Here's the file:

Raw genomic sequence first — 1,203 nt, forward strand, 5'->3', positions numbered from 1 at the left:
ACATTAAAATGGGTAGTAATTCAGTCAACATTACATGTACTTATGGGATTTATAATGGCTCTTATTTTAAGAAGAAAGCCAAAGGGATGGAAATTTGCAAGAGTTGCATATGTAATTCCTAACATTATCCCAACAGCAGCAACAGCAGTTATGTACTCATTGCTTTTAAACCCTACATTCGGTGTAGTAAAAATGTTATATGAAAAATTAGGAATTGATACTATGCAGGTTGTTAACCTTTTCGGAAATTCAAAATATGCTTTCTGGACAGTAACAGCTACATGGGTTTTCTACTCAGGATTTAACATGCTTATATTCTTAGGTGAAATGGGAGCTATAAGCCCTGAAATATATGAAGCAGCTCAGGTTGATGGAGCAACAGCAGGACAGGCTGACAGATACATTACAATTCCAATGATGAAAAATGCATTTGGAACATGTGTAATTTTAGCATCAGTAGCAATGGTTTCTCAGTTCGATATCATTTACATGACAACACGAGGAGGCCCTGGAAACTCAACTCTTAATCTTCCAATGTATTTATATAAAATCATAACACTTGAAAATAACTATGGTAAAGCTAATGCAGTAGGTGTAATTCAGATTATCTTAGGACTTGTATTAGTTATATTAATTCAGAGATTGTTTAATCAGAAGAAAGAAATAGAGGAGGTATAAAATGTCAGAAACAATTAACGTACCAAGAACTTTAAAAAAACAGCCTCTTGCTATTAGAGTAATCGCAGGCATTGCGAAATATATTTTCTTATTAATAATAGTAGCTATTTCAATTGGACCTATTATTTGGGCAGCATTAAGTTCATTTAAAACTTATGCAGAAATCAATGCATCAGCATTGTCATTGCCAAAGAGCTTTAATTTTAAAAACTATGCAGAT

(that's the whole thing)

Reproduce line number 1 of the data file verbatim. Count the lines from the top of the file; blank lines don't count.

Raw genomic sequence first — 1,203 nt, forward strand, 5'->3', positions numbered from 1 at the left: